The 3 differences between wanting and wanting

The difference between wanting and wanting is something that is often overlooked when we talk about both romantic relationships and sources of motivation.

Distinguishing these two concepts related to psychology can help us organize our lives in a way that makes sense. Not being able to understand the nuances and differences between emotions can lead us to make completely preventable mistakes.

    The differences between wanting and wanting

    No, wanting and wanting are not the same, although many people think they mean the same. Let’s see how we can tell them apart on a daily basis in a way that is easy to understand.

    1. Desire arises from loss

    When we desire something, we do it out of a tension or discomfort that arises from something missing in our lives (or that we at least perceive as absent even though it should be part of our lives. everyday life).

    An easy way to understand this difference between wanting and wanting can be to compare it to mourning, in which we feel sadness and anxiety at the loss of something that was meaningful to us.

    Of course, grieving is a very intense thing that we unequivocally associate with discomfort, not with desire; but in both psychological phenomena the notion appears that something should be here and yet it is not there.

    On the other hand, when we want something, this functionality is not present; it’s very common wanting something we never imagined would be of interest to us.

    2. Will respond to a simple strategy, desire to a complex strategy

    When we want something, we usually develop relatively structured and complex strategies to achieve that goal, because we understand that in order to achieve it, we have to invest in it. a lot of time, effort and resources.

    On the other hand, when we want something, the most common is that we think of a simple way to achieve it, for example, it is common to consider investing money in the acquisition of a material good which is in itself what interests us, without having to attribute to it any other property beyond those which it objectively possesses.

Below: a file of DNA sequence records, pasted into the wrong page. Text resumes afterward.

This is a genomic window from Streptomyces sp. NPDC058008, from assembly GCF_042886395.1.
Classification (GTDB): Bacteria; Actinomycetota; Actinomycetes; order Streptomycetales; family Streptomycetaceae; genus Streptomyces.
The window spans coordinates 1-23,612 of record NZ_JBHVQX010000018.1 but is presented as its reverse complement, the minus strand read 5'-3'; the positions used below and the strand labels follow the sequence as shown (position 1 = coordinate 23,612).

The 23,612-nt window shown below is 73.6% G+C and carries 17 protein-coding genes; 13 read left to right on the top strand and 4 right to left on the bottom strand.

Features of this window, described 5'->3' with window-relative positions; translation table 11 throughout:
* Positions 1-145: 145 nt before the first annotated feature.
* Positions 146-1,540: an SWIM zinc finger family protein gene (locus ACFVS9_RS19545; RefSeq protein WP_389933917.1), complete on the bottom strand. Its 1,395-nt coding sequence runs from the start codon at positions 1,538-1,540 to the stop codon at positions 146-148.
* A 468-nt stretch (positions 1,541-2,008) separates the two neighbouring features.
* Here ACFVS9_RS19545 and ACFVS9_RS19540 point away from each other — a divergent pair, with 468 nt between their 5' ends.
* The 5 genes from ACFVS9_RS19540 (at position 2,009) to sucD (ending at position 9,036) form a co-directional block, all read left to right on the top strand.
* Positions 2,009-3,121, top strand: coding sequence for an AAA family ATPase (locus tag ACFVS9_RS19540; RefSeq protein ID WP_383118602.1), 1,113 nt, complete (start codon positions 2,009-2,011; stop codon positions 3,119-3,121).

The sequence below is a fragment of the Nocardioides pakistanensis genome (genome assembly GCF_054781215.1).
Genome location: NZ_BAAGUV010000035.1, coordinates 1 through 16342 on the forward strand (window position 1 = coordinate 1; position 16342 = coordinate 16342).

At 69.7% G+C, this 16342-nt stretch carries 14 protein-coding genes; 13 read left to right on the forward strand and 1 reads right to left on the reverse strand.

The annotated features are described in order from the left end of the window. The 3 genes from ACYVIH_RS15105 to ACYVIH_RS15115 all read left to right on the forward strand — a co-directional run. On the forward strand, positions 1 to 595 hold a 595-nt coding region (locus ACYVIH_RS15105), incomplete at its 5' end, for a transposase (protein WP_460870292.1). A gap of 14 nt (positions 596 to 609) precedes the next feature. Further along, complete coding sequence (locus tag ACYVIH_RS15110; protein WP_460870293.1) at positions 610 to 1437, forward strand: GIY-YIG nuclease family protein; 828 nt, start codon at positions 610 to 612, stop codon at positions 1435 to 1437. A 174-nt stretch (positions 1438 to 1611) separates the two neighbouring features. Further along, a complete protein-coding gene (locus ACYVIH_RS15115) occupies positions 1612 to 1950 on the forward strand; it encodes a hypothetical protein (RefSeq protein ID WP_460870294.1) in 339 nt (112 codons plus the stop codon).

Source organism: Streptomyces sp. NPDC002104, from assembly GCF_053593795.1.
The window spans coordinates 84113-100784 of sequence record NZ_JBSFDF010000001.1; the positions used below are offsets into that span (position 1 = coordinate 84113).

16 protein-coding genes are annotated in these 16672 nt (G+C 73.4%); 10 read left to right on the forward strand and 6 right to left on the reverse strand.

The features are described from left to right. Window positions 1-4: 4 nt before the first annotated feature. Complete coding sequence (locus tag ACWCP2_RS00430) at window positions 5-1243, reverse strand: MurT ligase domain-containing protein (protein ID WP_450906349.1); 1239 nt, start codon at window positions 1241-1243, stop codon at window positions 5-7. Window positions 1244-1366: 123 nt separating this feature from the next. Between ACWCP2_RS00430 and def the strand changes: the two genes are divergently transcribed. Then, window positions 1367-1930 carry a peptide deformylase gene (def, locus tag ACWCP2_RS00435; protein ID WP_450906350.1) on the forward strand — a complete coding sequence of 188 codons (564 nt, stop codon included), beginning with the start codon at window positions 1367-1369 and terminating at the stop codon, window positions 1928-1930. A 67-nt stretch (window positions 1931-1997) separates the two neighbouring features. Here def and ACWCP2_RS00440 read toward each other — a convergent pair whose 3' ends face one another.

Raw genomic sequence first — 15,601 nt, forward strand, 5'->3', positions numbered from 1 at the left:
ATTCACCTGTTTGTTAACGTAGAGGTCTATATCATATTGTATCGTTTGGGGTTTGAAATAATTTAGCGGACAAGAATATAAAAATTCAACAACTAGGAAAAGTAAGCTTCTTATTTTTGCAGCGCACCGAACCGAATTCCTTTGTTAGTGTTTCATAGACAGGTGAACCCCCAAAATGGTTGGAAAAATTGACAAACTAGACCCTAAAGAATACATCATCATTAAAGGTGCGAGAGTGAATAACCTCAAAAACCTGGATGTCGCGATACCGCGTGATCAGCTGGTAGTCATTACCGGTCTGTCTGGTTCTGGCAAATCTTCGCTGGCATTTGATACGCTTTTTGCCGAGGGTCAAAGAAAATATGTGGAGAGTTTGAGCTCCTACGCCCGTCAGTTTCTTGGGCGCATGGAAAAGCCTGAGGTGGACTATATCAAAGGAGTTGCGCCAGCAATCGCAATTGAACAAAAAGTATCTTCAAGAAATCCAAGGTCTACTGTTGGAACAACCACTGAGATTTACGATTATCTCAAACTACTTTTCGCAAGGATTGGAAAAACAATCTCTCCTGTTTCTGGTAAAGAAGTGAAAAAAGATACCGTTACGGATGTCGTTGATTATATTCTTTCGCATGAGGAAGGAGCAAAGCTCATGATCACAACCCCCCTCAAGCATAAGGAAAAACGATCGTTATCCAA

3. Desire is autobiographical

    Since buying and selling is the classic process by which we obtain concrete goods and services that are relatively easy to describe and understand, often when we want something we automatically think about how to get there in one step: The economic transaction in the market.

    In turn, in the market, the vast majority of products are mass-produced, to meet an objective need and which is shared by many people.

    If what we wanted was in fact an object of desire, it would be much harder to find because we need itSince we have to fill a void, the raison d’être is what we have experienced throughout our lives.

    Desire is something much more unique, belonging to each individual, while wanting is not so much, which is why a single advertisement can spark the same interest in thousands of people from very different socio-economic backgrounds.

    The implications in love life

    As we have seen, desire leads us to seek something that matches the autobiographical narrative that we have created through the process by which we interpret everything that has happened to us throughout our life, while action to want it responds to a much more spontaneous feeling which brings us to focus on the simple and easy to understand needs of anyone.

    So, in love, the ideal is to find a balance between wanting and desiring. If we only desire, we run the risk of imposing on the other a story about who they are, a story that only matches our vision of them, while if we only want the relationship that they can. give, the link will be superficial and easy to destabilize.

      Its implications for marketing

      In the world of marketing and advertising, it is also important to know the differences between wanting and wanting, as in the vast majority of cases attempt to satisfy a need through volleyball.

      However, in some cases one can try to appeal to desire by suggesting abstract qualities that fill a common void in a certain segment of the audience, potential buyers. Of course, this will never exactly fit into a particular person’s void, but it will ease the imagination of the people for whom these campaigns are designed to do the rest.

      Bibliographical references:

      • Cacioppo, JT and Gardner, WL (1999). Emotion. “Annual Journal of Psychology”, 191.
      • Kawabata H., Zeki S (2008). The neural correlates of desire. PLOS ONE. 3 (8): e3027.

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